The Pickets Traverse
February 17-22, 2010

Photos and story by Jason

“Where am I?” I’d wonder, once again awakening cold and shivering. It was then, looking up, I’d see the specter of my nightmares – the Picket Range looming overhead, beguiling me with her contours of ridge and arcs of slope. Answering my own question, sprinkled with obscenities, I’d try to fall back asleep, sporadically waking over and again, each time grasping that I was indeed in the Pickets and scared as hell they’d keep me there forever entombed in those moonlit fingers of snow and ice.

For six days, Forest and I would cross Stetattle Ridge, down into McMillan Cirque, over Mount Fury, down into Luna Cirque, over Mount Challenger, down Perfect Pass, then out via the Mineral High Route to Hannegan Pass Road. We would complete a high traverse of the Picket Range in the middle of winter, crossing perhaps 50 miles of some of the most wild and remote mountains in the lower 48.

Monday morning, before the trip, I’m staring at an e-mail from a guy I don’t know. It says, “I'm headed to the Pickets for a ski traverse during the approaching high pressure system, and I'm looking for a partner.” Forest McBrian turns out to be a single test away from becoming a fully certified AMGA guide; he will be one of a handful in the entire country to receive all three certifications. Having completed his alpine and rock climbing disciplines, he has one remaining – ski mountaineering. I can attest that he won’t have much difficulty passing, and I couldn’t have asked for a better partner for a journey such as this.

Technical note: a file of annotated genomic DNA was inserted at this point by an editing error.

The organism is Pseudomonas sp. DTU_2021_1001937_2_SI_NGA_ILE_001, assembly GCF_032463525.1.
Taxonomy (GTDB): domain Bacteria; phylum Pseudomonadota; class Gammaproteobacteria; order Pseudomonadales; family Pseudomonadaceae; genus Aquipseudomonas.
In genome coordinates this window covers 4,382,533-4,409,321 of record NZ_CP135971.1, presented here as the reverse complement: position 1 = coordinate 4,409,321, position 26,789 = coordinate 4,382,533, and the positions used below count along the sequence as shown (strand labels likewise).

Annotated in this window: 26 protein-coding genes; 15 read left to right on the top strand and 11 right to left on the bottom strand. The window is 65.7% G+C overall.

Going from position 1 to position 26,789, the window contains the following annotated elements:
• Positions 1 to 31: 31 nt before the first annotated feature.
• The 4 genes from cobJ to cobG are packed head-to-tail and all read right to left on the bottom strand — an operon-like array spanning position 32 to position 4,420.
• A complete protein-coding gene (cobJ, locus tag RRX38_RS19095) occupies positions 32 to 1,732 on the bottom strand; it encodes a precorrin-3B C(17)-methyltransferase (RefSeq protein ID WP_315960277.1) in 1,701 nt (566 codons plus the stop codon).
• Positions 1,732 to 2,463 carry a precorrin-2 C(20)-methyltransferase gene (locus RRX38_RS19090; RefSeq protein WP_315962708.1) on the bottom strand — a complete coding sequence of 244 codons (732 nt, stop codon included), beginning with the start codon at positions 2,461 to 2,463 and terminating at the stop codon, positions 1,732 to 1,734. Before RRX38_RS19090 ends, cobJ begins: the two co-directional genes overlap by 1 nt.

In May, 1985 Jens Kieler along with brothers Carl and Lowell Skoog pioneered a ski traverse through the esoteric Picket Range. They would be the inspiration for our trip. In the quarter century since, to their knowledge, no one has repeated this impressive feat. You can read more about their adventure in the 1986 article Lowell wrote for Rock and Ice Magazine (see link). Lowell says near the conclusion of his article, “…as we plodded slowly down the steep trail to Diablo, our legs were wobbly, our hands and faces sunburned, and our feet aching. But our mountain souls were soaring. We had skied the Pickets, and in so doing had found the climax of the North Cascade high routes.” My hope was that our mountain souls would also soar and stay aloft through any number of failures that could beset us and force an early retreat.